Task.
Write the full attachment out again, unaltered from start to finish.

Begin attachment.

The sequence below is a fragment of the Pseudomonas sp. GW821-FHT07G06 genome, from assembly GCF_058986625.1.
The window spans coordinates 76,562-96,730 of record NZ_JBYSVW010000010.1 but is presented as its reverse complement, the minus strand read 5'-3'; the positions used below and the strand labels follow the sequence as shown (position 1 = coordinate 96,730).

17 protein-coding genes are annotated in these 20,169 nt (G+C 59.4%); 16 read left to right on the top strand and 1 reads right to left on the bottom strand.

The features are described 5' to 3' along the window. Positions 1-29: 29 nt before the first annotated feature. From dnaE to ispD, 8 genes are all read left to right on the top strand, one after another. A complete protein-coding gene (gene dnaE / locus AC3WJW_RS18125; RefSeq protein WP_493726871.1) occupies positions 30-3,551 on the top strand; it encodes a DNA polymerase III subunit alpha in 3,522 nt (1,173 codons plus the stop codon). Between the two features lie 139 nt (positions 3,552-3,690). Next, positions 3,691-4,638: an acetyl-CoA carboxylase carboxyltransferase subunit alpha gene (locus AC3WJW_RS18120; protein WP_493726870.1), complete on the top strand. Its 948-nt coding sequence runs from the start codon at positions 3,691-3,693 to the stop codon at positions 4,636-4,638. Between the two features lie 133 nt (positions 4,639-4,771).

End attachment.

The sequence below is a fragment of the Pseudomonas sp. GW821-FHT07G06 genome, from assembly GCF_058986625.1.
The window spans coordinates 76,562-96,730 of record NZ_JBYSVW010000010.1 but is presented as its reverse complement, the minus strand read 5'-3'; the positions used below and the strand labels follow the sequence as shown (position 1 = coordinate 96,730).

17 protein-coding genes are annotated in these 20,169 nt (G+C 59.4%); 16 read left to right on the top strand and 1 reads right to left on the bottom strand.

The features are described 5' to 3' along the window. Positions 1-29: 29 nt before the first annotated feature. From dnaE to ispD, 8 genes are all read left to right on the top strand, one after another. A complete protein-coding gene (gene dnaE / locus AC3WJW_RS18125; RefSeq protein WP_493726871.1) occupies positions 30-3,551 on the top strand; it encodes a DNA polymerase III subunit alpha in 3,522 nt (1,173 codons plus the stop codon). Between the two features lie 139 nt (positions 3,552-3,690). Next, positions 3,691-4,638: an acetyl-CoA carboxylase carboxyltransferase subunit alpha gene (locus AC3WJW_RS18120; protein WP_493726870.1), complete on the top strand. Its 948-nt coding sequence runs from the start codon at positions 3,691-3,693 to the stop codon at positions 4,636-4,638. Between the two features lie 133 nt (positions 4,639-4,771).